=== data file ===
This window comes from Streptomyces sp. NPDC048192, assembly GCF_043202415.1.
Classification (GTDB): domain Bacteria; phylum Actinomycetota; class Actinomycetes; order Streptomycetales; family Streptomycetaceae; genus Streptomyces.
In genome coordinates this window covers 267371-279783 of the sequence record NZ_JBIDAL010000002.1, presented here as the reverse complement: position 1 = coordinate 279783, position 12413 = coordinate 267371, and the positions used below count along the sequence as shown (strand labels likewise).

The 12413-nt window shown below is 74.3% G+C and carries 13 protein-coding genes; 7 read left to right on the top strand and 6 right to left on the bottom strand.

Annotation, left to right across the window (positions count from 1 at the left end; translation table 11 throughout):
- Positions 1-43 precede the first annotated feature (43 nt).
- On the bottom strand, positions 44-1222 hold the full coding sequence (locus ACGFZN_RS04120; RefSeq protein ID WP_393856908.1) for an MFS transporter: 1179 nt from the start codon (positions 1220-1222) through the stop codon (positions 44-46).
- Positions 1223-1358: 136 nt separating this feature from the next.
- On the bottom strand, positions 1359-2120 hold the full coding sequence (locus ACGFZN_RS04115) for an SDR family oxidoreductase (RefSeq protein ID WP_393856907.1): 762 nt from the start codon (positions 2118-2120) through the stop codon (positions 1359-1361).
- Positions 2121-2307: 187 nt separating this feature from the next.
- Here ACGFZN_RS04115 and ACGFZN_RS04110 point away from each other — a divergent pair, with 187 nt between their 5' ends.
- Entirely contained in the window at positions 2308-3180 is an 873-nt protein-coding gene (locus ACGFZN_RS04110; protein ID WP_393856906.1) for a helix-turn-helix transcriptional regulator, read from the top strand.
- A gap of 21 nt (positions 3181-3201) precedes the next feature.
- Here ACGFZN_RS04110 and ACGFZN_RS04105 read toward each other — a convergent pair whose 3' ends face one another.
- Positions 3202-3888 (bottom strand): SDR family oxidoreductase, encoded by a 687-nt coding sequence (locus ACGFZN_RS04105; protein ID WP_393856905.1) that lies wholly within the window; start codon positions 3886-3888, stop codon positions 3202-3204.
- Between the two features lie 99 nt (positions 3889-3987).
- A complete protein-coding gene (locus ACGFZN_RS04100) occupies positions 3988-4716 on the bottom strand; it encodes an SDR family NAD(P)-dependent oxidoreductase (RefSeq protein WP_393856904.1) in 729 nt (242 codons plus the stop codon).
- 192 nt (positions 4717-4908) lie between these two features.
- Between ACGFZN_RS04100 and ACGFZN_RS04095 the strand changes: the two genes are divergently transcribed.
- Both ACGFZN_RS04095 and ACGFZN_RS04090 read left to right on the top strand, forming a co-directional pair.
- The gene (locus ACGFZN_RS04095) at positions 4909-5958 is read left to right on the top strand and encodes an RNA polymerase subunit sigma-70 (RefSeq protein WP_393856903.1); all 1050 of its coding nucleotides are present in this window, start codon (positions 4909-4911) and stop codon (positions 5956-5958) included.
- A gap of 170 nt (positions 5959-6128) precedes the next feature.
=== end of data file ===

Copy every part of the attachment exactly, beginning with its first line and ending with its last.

This window comes from Streptomyces sp. NPDC048192, assembly GCF_043202415.1.
Classification (GTDB): domain Bacteria; phylum Actinomycetota; class Actinomycetes; order Streptomycetales; family Streptomycetaceae; genus Streptomyces.
In genome coordinates this window covers 267371-279783 of the sequence record NZ_JBIDAL010000002.1, presented here as the reverse complement: position 1 = coordinate 279783, position 12413 = coordinate 267371, and the positions used below count along the sequence as shown (strand labels likewise).

The 12413-nt window shown below is 74.3% G+C and carries 13 protein-coding genes; 7 read left to right on the top strand and 6 right to left on the bottom strand.

Annotation, left to right across the window (positions count from 1 at the left end; translation table 11 throughout):
- Positions 1-43 precede the first annotated feature (43 nt).
- On the bottom strand, positions 44-1222 hold the full coding sequence (locus ACGFZN_RS04120; RefSeq protein ID WP_393856908.1) for an MFS transporter: 1179 nt from the start codon (positions 1220-1222) through the stop codon (positions 44-46).
- Positions 1223-1358: 136 nt separating this feature from the next.
- On the bottom strand, positions 1359-2120 hold the full coding sequence (locus ACGFZN_RS04115) for an SDR family oxidoreductase (RefSeq protein ID WP_393856907.1): 762 nt from the start codon (positions 2118-2120) through the stop codon (positions 1359-1361).
- Positions 2121-2307: 187 nt separating this feature from the next.
- Here ACGFZN_RS04115 and ACGFZN_RS04110 point away from each other — a divergent pair, with 187 nt between their 5' ends.
- Entirely contained in the window at positions 2308-3180 is an 873-nt protein-coding gene (locus ACGFZN_RS04110; protein ID WP_393856906.1) for a helix-turn-helix transcriptional regulator, read from the top strand.
- A gap of 21 nt (positions 3181-3201) precedes the next feature.
- Here ACGFZN_RS04110 and ACGFZN_RS04105 read toward each other — a convergent pair whose 3' ends face one another.
- Positions 3202-3888 (bottom strand): SDR family oxidoreductase, encoded by a 687-nt coding sequence (locus ACGFZN_RS04105; protein ID WP_393856905.1) that lies wholly within the window; start codon positions 3886-3888, stop codon positions 3202-3204.
- Between the two features lie 99 nt (positions 3889-3987).
- A complete protein-coding gene (locus ACGFZN_RS04100) occupies positions 3988-4716 on the bottom strand; it encodes an SDR family NAD(P)-dependent oxidoreductase (RefSeq protein WP_393856904.1) in 729 nt (242 codons plus the stop codon).
- 192 nt (positions 4717-4908) lie between these two features.
- Between ACGFZN_RS04100 and ACGFZN_RS04095 the strand changes: the two genes are divergently transcribed.
- Both ACGFZN_RS04095 and ACGFZN_RS04090 read left to right on the top strand, forming a co-directional pair.
- The gene (locus ACGFZN_RS04095) at positions 4909-5958 is read left to right on the top strand and encodes an RNA polymerase subunit sigma-70 (RefSeq protein WP_393856903.1); all 1050 of its coding nucleotides are present in this window, start codon (positions 4909-4911) and stop codon (positions 5956-5958) included.
- A gap of 170 nt (positions 5959-6128) precedes the next feature.